Abby on Chicago waterfront

Diners aboard M.V Abby get a front row view of Chicago’s famous skyline and the boating activity out on Lake Michigan.

CHICAGO – Abby no longer cares how thick the ice is this winter in the Northumberland Strait.

It’s not her concern anymore, now that she is one of the finest dining rooms in Chicago.

Previous to this job Abby – the short form of her native name Abegweit – was the world’s most powerful icebreaker. She carried passengers and vehicles and even entire railway passenger trains across the Northumberland Strait that separates New Brunswick from Prince Edward Island.

When CN Rail commissioned a ferry in 1946 from the Marine Industries Shipyard in Sorel, Quebec to carry its freight and passenger trains from Canada’s mainland to the island province of PEI, they stipulated the vessel should be tough enough plow through the notorious winter ice of the Northumberland Strait.

M.V. Abegweit did just that without incident from 1947 to 1982. Abegweit is the Mi’kmaq word for Prince Edward Island, but the locals preferred to call the 7,000-ton vessel Abby.

Traffic had increased so much between PEI and New Brunswick that CN Rail needed a larger ferry by 1982, plus it no longer needed to carry railway cars. The tip-to-tip railway line on PEI was on its way to becoming a popular bicycle trail.

Abby was retired and moored at Pictou, Nova Scotia with a for sale sign on her bow. She might have been destined for the scrap yard if it hadn’t been for a new bylaw passed by the city council in Chicago.

Abby tackles 16-foot-thick ice.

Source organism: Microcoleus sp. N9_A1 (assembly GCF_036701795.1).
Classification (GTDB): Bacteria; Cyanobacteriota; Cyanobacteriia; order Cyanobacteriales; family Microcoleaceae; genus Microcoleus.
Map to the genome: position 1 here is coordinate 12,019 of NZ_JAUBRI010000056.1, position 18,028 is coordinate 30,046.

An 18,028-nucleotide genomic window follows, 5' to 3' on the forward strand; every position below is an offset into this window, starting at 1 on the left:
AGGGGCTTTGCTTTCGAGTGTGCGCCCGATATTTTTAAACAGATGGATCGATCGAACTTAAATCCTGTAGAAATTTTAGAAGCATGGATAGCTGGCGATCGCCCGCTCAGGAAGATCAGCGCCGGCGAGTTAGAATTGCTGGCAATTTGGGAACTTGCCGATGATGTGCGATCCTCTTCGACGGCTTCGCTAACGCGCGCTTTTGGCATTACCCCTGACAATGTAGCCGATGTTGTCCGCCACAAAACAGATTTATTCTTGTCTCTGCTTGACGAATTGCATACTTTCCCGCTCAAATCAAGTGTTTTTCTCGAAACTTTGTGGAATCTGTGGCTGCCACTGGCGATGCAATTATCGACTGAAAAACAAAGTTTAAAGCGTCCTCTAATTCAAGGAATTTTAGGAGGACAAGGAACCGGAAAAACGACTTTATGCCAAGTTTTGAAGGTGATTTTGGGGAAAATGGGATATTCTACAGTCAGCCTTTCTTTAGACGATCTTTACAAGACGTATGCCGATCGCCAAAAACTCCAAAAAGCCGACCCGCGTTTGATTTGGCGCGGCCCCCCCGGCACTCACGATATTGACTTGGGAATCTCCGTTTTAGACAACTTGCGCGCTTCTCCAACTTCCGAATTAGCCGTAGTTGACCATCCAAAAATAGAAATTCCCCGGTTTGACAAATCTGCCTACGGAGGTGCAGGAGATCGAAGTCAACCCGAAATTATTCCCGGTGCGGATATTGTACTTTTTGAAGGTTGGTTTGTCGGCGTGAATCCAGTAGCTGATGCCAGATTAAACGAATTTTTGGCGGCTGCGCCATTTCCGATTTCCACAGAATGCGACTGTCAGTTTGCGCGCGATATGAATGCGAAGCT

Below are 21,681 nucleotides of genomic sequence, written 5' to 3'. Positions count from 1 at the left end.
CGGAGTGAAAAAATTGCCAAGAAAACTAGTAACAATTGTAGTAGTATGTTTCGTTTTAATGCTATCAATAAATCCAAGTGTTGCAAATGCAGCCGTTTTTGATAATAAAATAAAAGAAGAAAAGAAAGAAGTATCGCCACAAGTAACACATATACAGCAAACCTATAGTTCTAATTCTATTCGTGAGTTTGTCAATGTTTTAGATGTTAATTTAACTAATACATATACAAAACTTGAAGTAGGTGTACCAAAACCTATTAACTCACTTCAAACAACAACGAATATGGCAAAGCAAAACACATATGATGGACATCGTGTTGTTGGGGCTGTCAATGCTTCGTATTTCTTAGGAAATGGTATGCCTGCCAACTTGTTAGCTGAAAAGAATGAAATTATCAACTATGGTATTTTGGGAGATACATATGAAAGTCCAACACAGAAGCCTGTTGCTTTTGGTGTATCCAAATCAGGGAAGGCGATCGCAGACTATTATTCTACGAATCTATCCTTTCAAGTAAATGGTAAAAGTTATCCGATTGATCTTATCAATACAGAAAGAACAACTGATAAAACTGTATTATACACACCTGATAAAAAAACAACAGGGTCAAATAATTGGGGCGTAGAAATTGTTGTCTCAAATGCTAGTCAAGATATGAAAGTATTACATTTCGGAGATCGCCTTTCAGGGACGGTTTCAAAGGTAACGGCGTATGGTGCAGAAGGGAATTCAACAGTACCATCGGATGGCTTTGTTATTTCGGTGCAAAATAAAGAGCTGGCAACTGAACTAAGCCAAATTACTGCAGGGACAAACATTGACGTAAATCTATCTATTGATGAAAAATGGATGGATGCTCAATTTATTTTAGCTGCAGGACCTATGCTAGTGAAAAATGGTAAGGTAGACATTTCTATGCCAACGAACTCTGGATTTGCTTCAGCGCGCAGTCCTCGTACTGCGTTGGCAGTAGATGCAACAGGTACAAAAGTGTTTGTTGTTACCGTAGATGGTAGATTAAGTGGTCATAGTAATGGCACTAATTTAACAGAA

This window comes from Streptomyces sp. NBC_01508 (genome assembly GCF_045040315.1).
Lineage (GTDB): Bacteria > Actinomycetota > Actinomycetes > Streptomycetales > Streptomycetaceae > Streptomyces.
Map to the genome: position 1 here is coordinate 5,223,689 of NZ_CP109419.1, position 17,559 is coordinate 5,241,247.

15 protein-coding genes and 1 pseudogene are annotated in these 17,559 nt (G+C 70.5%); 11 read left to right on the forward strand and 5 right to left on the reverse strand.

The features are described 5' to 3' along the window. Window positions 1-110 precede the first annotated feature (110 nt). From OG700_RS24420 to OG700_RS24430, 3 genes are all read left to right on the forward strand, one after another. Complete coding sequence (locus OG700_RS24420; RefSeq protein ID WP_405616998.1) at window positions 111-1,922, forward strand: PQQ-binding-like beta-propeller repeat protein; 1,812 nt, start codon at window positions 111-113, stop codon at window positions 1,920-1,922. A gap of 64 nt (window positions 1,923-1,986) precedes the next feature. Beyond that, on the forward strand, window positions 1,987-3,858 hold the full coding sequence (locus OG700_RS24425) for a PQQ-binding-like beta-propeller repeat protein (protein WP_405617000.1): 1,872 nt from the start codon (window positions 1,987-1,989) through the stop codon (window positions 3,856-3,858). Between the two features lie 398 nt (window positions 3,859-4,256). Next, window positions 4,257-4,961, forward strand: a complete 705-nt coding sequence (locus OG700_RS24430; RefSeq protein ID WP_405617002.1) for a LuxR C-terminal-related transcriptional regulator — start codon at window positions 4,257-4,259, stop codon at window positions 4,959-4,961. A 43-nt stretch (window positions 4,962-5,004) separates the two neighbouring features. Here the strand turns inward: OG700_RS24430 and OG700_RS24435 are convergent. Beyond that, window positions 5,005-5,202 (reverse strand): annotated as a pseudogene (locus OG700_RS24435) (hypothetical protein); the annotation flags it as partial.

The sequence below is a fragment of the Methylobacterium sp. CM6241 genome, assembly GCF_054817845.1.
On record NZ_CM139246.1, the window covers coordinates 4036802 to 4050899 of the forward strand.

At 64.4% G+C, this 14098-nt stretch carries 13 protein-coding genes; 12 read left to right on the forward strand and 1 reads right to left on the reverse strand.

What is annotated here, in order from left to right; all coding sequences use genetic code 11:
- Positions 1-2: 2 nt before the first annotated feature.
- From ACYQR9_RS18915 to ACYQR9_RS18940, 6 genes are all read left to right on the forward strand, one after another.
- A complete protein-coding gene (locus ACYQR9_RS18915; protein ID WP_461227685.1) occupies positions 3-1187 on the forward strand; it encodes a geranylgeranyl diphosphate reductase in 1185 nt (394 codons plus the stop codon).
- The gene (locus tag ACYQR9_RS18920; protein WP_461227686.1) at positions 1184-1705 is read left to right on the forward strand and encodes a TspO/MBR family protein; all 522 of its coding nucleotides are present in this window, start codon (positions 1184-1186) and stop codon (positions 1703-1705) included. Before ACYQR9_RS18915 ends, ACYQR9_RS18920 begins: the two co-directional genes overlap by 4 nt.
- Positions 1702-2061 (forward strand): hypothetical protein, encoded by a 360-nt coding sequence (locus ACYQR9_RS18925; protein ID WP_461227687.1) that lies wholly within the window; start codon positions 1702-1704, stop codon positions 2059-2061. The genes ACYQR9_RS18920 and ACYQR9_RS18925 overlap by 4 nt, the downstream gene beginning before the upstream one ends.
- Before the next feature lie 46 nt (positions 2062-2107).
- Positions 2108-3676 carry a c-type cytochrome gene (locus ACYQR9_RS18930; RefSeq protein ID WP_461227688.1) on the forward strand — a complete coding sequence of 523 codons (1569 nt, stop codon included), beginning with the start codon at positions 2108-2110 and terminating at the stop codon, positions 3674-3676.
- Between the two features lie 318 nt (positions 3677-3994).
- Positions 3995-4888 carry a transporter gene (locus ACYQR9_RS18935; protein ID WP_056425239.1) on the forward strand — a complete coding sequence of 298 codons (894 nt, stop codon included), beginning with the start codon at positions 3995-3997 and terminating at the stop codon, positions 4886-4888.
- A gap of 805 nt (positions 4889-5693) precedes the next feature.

Ice can get 16-feet thick in Northumberland Strait between New Brunswick and Prince Edward Island, but M.V. Abegweit – better known as Abby – was the world’s biggest icebreaker when launched in 1946 and never missed a daily crossing in the 55 years she connected the two provinces.

The world’s tallest apartment building was built in 1968 on the Chicago waterfront and it was an impressive 70 storeys, but a lot of Chicago citizens feared their waterfront would become a wall of high-rise buildings much like Toronto today.

A city bylaw forbid any buildings from being erected east of Lakeshore Drive, which separates the city core from its waterfront.

Lake Point Tower was the tallest apartment building in the world when opened on the Chicago waterfront in 1968. Chicago then decided there would be no new buildungs built east of Lakeshore Drive to keep the waterfront view open from the city core. Former Chicago Cubs slugger Sammy Sosa lives in the tower.

Chicago’s prestigious Columbia Yacht Club had outgrown its 110-year-old clubhouse on the edge of Lake Michigan and wanted to build a bigger facility, but the new bylaw prohibited it.

The club heard about the retired Abby and its 732 feet of marine luxury and decided to buy the vessel as its new floating clubhouse on Chicago’s downtown waterfront next to Navy Pier.

The deal however nearly fell apart when the yacht club learned that the fuel to sail Abby from Pictou, N.S. to Chicago was going to cost more than the purchase price for the icebreaker.

That’s when the U.S. State Department stepped in and offered to pay for the fuel costs to bring Abby to Chicago. “Thanks a bunch,” said the yacht club, “but why are you being so generous.”

State Department officials said they paid the fuel because they didn’t want the Soviets to buy the vessel to use as an icebreaker for its naval ports.

Abby on the waterfront

A busy waterfront trail runs past the bow of Abby – the floating clubhouse for the 126-year-old Columbia Yacht Club on the Chicago waterfront.

The Abby today is considered one of Chicago’s finest dining rooms, although she also serves burgers and hot dogs. The principal dining room is open to the public and there are several restaurant venues aboard Abby. In summer time meals on her rear deck watching hundreds of sail boats darting about are very popular.


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